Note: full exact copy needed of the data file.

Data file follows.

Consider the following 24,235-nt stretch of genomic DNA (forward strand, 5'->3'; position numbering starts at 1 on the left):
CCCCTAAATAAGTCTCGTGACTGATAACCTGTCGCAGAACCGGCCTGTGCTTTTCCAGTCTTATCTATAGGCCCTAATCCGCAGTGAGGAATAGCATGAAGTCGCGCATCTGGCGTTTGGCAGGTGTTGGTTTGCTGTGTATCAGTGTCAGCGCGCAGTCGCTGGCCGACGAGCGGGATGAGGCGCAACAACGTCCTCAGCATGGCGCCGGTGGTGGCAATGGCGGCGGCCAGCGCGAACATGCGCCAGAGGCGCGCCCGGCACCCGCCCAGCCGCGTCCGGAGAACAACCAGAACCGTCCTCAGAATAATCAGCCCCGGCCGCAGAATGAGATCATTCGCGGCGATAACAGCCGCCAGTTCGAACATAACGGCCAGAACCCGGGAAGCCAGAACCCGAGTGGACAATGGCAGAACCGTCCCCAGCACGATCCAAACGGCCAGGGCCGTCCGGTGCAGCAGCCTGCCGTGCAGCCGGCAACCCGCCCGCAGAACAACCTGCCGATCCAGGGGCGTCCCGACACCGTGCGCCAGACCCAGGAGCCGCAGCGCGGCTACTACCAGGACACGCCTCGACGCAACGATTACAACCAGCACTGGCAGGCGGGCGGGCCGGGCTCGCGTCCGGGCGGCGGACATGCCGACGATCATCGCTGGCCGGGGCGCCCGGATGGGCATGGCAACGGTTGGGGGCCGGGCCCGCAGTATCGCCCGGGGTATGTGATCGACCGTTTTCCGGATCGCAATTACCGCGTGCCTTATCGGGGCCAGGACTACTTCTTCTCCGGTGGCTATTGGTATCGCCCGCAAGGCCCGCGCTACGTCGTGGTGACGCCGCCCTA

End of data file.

Consider the following 24,235-nt stretch of genomic DNA (forward strand, 5'->3'; position numbering starts at 1 on the left):
CCCCTAAATAAGTCTCGTGACTGATAACCTGTCGCAGAACCGGCCTGTGCTTTTCCAGTCTTATCTATAGGCCCTAATCCGCAGTGAGGAATAGCATGAAGTCGCGCATCTGGCGTTTGGCAGGTGTTGGTTTGCTGTGTATCAGTGTCAGCGCGCAGTCGCTGGCCGACGAGCGGGATGAGGCGCAACAACGTCCTCAGCATGGCGCCGGTGGTGGCAATGGCGGCGGCCAGCGCGAACATGCGCCAGAGGCGCGCCCGGCACCCGCCCAGCCGCGTCCGGAGAACAACCAGAACCGTCCTCAGAATAATCAGCCCCGGCCGCAGAATGAGATCATTCGCGGCGATAACAGCCGCCAGTTCGAACATAACGGCCAGAACCCGGGAAGCCAGAACCCGAGTGGACAATGGCAGAACCGTCCCCAGCACGATCCAAACGGCCAGGGCCGTCCGGTGCAGCAGCCTGCCGTGCAGCCGGCAACCCGCCCGCAGAACAACCTGCCGATCCAGGGGCGTCCCGACACCGTGCGCCAGACCCAGGAGCCGCAGCGCGGCTACTACCAGGACACGCCTCGACGCAACGATTACAACCAGCACTGGCAGGCGGGCGGGCCGGGCTCGCGTCCGGGCGGCGGACATGCCGACGATCATCGCTGGCCGGGGCGCCCGGATGGGCATGGCAACGGTTGGGGGCCGGGCCCGCAGTATCGCCCGGGGTATGTGATCGACCGTTTTCCGGATCGCAATTACCGCGTGCCTTATCGGGGCCAGGACTACTTCTTCTCCGGTGGCTATTGGTATCGCCCGCAAGGCCCGCGCTACGTCGTGGTGACGCCGCCCTA